@gabacho4 my key lifetime was off. Switched that but still getting timeouts. Only question mark on my side is that the admin on the other side is using aes 256 cbc. There's not an explicit option for cbc in pfsense but I read a post that just AES is considered aes cbc. Is that true?
Also, the engineer on their side is suggesting that Palo alto doesn't support policy based routing and that I check my routes and point to a tunnel like he did.
Screenshots from his side attached
@twocrutchez my understanding is that aes 128 is CBC. You should be fine there. From your earlier screenshots you also appear to using SHA256 and DH 20 but definitely double check that.
Based on what your guy is telling you, it seems very possible that he is using a Routed IPSec (Virtual Tunnel Interface) connection. The jargon that he is using, along with the screenshots and some documentation that I looked at suggest this strongly to me. VTI is much easier to manage, creates an interface over which you can policy route traffic, and requires a static route(s) to be created. I would very much suggest you might give it try and see how it works. If Palo Alto doesn’t do policy IPSec the the only thing left is Routed IPSec.
I am a bit confused as Palo Alto suggests their devices do policy IPSec.
For Routed IPSec though, you will need a subnet for the tunnel and then you create static routes for the subnet(s) that should be accessible over the tunnel. The below was a great hangout that Jim Pingle did a while back and it has a good step by step as far as the pfsense side is concerned.
Really seems to me that having a strong understanding of what type of setup the other side is using is key. As I haven’t dealt with Palo Alto it’s possible I’m missing an easy clue but the jargon used really seems similar to the VTI feature on pfsense.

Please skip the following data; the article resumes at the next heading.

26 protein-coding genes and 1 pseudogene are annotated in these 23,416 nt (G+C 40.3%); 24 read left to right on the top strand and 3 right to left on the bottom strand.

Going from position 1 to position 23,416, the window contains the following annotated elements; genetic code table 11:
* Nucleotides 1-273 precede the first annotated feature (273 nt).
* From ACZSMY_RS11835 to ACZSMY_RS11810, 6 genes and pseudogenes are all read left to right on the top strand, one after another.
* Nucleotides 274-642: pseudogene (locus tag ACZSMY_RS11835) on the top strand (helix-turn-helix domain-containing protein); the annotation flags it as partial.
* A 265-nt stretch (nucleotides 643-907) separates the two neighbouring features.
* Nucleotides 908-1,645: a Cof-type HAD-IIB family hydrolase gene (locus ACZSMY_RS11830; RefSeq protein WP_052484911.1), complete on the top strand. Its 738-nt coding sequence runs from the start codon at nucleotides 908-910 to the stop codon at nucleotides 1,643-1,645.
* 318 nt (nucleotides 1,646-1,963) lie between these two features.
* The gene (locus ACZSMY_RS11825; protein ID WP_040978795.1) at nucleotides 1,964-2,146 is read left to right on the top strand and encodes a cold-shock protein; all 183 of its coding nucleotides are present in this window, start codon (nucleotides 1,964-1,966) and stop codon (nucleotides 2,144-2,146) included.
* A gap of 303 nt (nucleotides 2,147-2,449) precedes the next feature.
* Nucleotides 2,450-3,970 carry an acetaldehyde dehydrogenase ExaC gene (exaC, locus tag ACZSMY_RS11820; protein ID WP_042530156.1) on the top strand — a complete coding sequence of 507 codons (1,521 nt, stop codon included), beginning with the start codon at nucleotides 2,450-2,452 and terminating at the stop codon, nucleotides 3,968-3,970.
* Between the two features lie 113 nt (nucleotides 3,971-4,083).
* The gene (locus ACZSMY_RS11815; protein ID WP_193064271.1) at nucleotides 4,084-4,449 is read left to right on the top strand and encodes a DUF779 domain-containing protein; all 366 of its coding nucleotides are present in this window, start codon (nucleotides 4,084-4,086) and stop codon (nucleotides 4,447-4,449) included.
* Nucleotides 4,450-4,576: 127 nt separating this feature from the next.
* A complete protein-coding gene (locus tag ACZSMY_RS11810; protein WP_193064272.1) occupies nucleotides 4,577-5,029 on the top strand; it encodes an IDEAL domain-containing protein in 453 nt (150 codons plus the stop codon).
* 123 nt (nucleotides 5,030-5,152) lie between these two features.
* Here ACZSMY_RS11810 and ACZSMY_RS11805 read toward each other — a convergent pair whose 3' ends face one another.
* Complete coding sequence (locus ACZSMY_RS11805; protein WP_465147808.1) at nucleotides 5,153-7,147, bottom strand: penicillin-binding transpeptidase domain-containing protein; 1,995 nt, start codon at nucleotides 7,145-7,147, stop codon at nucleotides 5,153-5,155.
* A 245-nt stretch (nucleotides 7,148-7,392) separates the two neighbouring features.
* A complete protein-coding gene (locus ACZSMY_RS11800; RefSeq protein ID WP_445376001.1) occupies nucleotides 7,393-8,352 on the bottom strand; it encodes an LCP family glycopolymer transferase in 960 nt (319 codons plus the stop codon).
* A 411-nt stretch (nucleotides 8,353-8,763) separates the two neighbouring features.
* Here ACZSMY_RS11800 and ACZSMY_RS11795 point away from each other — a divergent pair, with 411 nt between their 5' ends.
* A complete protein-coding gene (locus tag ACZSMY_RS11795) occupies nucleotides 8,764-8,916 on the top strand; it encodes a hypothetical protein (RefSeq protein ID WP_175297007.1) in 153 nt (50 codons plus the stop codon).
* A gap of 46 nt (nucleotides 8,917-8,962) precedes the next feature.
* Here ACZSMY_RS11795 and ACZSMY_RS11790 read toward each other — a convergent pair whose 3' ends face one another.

@gabacho4 yeah it definitely is. The only part I'm unsure of is creating the subnet and pointing my LAN device to use that over the tunnel but I'll watch the hangout.
Thanks for all your help!
@twocrutchez no problem, though I think I might be wrong. IPSec on Palo Alto appears to be way more complicated than on pfsense. This walkthrough seems to show many of the same details that your colleague is using.
You would use a policy IPSec connection but need to make sure that your P1 and P2 settings match the Palo Alto side 100%. He’s the only one that has to worry about static routes and tunnel names etc.
I’d double and triple check your p1 and P2 settings. Make sure you are using IKEv2. Sorry for the about face but that tutorial really clarified things for me.
@gabacho4 No worries, thats what I figured because I saw multiple tutorials between pfsense and PA and nothing mentioned static routes. The only thing not clear to me is how to replicate aes cbc on pfsense side. But we can try 3DES temporarily
@twocrutchez nah don’t do that. Just go with AES 128/256. Whatever the other side is using. That will be it. The key is that the P1 and P2 must match the other side completely.
@twocrutchez any luck?
@gabacho4 Ended up getting support on the case. Ended up being a couple different things. I had a second adapter for testing on my host machine in the same subnet as the VPN which caused some issues. It also appeared to be some firewall rules on their end. I still can't ping them but the devices are talking back to controllers so they must just be blocking icmp